Short profile


FishEthoScore of the species

Abbreviated assessment of the species' likelihood and potential for fish welfare in aquaculture, based on ethological findings for 10 crucial criteria.

Criteria Li Po Ce
1 Home range ? ?
2 Depth range
3 Migration
4 Reproduction
5 Aggregation ? ?
6 Aggression
7 Substrate
8 Stress ? ?
9 Malformation
10 Slaughter
FishEthoScore 1 1 0
Li = Likelihood that the individuals of the species experience welfare under minimal farming conditions
Po = Potential overall potential of the individuals of the species to experience welfare under improved farming conditions
Ce = Certainty of our findings in Likelihood and Potential
 
                    ?     /  
  High    Medium     Low     Unclear  No findings
 
FishEthoScore = Sum of criteria scoring "High" (max. 10)



General remarks

Cirrhinus mrigala is – besides Labeo catla and L. rohita – one of the three Indian major carps cultivated widely in Southeast Asian countries. This species can be found in fresh waters of northern India, Bangladesh, Burma, and Pakistan and has been introduced into waters of other parts of India and adjacent countries – including China – and to parts of Asia as well as Europe. Despite that, there is limited information about this species in natural conditions, especially about substrate and aggregation needs. C. mrigala is often raised in polyculture systems with other carps, and structures such as bamboo poles can be used as periphyton substrate in these systems, reducing competition for food between carps with different feeding habits. This species has a narrow range in food variety. As a bottom feeder, complete harvesting of C. mrigala is possible only through draining, and such difficulty makes this species the least preferred one among the three Indian major carps for farmers. Moreover, its entire life cycle is closed in captivity, but apparently it is still necessary to induce the reproduction by hormonal manipulation. Information about adults under farming conditions is scarce, probably because this species is sold before reaching maturity. C. mrigala is mostly sold fresh in local markets, but it is a common practice that fishes are harvested, packed with crushed ice at a ratio of 1:1 in rectangular plastic crates, and transported – sometimes for long distances – to be sold as fresh as possible. Thus, post-harvest processing of this species is almost non-existent. Further research is needed on the stunning and slaughter process, besides the stress response of this species.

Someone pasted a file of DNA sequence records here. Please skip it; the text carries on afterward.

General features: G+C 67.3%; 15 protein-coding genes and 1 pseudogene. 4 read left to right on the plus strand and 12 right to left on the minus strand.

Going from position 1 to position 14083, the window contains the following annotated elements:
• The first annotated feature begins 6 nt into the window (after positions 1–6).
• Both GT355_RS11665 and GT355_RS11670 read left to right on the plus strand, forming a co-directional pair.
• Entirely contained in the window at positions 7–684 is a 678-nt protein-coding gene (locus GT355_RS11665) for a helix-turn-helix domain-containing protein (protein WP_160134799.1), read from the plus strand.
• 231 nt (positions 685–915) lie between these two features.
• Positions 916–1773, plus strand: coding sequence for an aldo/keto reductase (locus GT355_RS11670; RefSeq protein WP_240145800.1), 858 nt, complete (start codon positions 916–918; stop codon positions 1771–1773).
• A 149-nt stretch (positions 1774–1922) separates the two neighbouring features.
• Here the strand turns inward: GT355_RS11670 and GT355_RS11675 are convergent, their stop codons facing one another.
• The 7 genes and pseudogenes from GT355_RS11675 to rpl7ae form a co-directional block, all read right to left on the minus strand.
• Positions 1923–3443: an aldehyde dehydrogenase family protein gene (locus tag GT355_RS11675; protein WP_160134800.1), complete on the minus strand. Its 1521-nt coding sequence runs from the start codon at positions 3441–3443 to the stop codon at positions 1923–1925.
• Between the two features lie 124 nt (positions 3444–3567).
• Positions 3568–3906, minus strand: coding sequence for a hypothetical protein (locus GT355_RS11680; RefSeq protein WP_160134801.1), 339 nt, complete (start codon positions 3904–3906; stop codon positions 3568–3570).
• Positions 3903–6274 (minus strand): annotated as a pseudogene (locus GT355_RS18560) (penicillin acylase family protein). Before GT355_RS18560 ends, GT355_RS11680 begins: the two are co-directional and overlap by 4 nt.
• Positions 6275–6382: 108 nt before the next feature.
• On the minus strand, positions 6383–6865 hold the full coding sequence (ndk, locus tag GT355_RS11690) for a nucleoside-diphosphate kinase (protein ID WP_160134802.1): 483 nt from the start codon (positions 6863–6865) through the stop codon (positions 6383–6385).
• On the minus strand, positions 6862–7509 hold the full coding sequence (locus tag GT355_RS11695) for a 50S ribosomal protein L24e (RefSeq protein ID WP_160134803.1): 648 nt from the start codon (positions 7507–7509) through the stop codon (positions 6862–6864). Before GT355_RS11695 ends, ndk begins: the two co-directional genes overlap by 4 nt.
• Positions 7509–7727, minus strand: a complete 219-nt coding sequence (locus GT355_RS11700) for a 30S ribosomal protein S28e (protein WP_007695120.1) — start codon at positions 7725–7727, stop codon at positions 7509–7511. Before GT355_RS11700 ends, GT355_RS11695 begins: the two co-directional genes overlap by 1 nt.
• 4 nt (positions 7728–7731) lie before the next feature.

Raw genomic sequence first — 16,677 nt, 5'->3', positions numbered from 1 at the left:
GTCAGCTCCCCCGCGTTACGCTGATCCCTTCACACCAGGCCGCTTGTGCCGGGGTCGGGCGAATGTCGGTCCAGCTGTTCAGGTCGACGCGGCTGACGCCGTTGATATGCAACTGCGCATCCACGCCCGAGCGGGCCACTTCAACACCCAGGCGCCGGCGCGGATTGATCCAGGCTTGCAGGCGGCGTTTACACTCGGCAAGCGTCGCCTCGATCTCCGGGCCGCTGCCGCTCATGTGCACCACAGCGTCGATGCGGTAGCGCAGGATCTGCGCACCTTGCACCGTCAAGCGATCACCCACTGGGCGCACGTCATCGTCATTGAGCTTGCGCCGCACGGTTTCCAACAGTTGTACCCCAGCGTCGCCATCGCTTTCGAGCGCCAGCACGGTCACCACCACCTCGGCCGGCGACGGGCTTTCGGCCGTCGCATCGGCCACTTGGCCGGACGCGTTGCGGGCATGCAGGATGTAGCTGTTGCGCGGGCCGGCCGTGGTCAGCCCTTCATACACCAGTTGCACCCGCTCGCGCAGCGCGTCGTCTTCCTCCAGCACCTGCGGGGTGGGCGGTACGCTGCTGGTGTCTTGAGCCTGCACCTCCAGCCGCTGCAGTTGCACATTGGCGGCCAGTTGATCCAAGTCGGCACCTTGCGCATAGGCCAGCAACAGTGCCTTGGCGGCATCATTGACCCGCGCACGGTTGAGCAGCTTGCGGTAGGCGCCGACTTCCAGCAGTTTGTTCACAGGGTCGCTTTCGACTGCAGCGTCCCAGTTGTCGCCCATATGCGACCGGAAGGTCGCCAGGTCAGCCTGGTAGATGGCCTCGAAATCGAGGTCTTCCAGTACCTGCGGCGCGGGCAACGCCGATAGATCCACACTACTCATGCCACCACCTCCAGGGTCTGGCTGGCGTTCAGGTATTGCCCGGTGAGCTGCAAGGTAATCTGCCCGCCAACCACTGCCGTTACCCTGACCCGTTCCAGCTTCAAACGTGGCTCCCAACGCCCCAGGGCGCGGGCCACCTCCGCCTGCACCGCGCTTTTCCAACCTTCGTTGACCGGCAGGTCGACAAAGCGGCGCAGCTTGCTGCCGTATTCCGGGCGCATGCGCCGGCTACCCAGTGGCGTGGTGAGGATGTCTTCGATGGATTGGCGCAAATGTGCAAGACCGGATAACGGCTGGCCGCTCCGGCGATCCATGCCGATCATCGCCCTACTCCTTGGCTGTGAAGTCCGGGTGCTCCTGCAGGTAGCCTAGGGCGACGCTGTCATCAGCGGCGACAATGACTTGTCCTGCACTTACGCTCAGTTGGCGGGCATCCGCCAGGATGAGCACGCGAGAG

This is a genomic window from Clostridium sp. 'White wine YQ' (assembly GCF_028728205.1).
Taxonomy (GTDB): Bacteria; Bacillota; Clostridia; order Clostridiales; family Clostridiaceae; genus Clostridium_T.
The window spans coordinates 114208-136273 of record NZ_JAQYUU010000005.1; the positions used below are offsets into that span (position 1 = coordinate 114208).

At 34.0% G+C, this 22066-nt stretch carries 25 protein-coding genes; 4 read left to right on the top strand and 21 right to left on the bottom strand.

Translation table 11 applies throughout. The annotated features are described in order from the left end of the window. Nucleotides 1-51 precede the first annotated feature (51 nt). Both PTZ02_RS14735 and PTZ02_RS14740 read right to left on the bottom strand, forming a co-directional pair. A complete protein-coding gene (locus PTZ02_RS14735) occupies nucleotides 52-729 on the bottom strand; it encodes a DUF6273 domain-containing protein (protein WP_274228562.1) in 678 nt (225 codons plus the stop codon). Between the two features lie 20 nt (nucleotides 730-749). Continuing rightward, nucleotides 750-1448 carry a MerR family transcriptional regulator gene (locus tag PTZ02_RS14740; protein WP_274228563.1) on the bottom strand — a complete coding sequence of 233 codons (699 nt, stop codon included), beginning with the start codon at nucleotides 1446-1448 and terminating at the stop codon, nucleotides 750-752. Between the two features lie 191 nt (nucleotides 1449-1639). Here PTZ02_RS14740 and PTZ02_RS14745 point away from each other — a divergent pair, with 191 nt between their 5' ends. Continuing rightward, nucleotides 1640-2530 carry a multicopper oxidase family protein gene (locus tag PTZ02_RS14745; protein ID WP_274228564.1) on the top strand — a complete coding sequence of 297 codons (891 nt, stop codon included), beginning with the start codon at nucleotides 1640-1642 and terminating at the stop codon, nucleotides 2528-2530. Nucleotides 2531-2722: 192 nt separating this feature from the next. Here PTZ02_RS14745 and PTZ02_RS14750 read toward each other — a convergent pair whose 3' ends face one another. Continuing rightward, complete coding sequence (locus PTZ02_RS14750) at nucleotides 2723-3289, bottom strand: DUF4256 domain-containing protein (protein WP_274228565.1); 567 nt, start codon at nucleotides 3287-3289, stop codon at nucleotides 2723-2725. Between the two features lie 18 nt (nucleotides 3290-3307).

1. Are minimal farming conditions likely to provide the home range of the species? What overall welfare potential can be achieved? How certain are these findings?

?
Likelihood
?
Potential
M
Certainty

LARVAE and FRYWILD: no data found yetFARM: for carps in general, earthen ponds: 100-1,000 m2 [1]; tanks: 1.4 m2 (1.2 x 1.2 m) [1]. Further research needed to determine whether this applies to C. mrigala as well.

JUVENILES: WILD: no data found yetFARM: earthen ponds: 40 m2 (8 x 5 m) [2] [3], 75 m2 (7.5 x 10 m) [4], 200 m2 [5], 170-420 m2 [4], 800 m2 (40 x 20 m) [6]; raceways: 102.1 m2 (6.7 x 15.2 m) [7]; rainwater reservoirs: 200 m2 (50 x 4 m) [8].

ADULTSWILD: no data found yet. FARM: no data found yet.

SPAWNERS: WILD: no data found yetFARM: cemented cisterns: 2.4 m diameter [9]. For carps in general, earthen ponds: 20-30 m or 2,000-25,000 m2 [1]; storage tanks: 200 m2 (10 x 20 m), 450 m2 (15 x 30 m) [1]; breeding tanks: 3.8 m2 (2.5 x 1.5 m), 8 m2 (4 x 2 m), 18.8 m2 (7.5 x 2.5 m), 2 m diameter [1]. Further research needed to determine whether this applies to C. mrigala as well.


2. Are minimal farming conditions likely to provide the depth range of the species? What overall welfare potential can be achieved? How certain are these findings?

L
Likelihood
M
Potential
M
Certainty

LARVAE and FRYWILD: no data found yet. FARM: for carps in general, earthen ponds: 0.5-1.2 m [1]; tanks: 1.2 m [1]. Further research needed to determine whether this applies to C. mrigala as well.

JUVENILESWILD: caught in dams (average 8 m, max 11 m) [10] and reservoirs (average 14 m, max 28 m) [11] with unclear depth range use. FARM: ponds: 0.8-1.8 m [4] [6] [2] [3] [5]; rainwater reservoirs: 1.0-1.8 m [8].

ADULTSWILD: caught in dams (average 8 m, max 11 m) [10] with unclear depth range use. FARM: for carps in general, earthen ponds: 0.8-2 m [1]. Further research needed to determine whether this applies to C. mrigala as well.

SPAWNERSWILD: no data found yetFARM: separate cemented cisterns: 0.9 m [9]. For carps in general, earthen ponds: 1.0-2.5 m or deeper depending on climate zone [1]; storage tanks: 1.0-1.5 m [1]; breeding tanks: 1 m [1]. Further research needed to determine whether this applies to C. mrigala as well.


3. Are minimal farming conditions compatible with the migrating or habitat-changing behaviour of the species? What overall welfare potential can be achieved? How certain are these findings?

L
Likelihood
M
Potential
M
Certainty

POTAMODROMOUS [12] [13].

LARVAE and FRYWILD: no data found yetFARM: 29 °C, salinity 0.3 ppt, fresh water [14]. For details of holding systems ➝ crit. 1 and 2.

JUVENILESWILD: 10-14 h photoperiod, fresh water [10] [15] [16] [11] [17]. Younger ones (12-18 cm) migrate from beels (ponds) to rivers during late monsoon for refuge, older ones (18.9-30 cm) migrate back during early monsoon for foraging [18]. FARM: ponds: 25.8-29.4 °C [2] [3] [14], range 21-33 °C [4] [6], salinity 0.2-0.4 ppt, fresh water [14]; rainwater reservoirs: range 26.8-31.9 °C, fresh water [8]. For details of holding systems ➝ crit. 1 and 2.

ADULTSWILD: 11-13 h photoperiod, fresh water [10] [16] [17]. Migrate from rivers to beels during early monsoon for foraging [18]. FARM: for details of holding systems ➝ crit. 1.

SPAWNERSWILD: 11-13 h photoperiod, fresh water [10] [16]. Migrate from rivers to beels during early monsoon for spawning [18]. FARM: 25-28 °C [19] [14], salinity 0.5 ppt, fresh water [14]. For details of holding systems ➝ crit. 1 and 2.


4. Is the species likely to reproduce in captivity without manipulation? What overall welfare potential can be achieved? How certain are these findings?

L
Likelihood
L
Potential
M
Certainty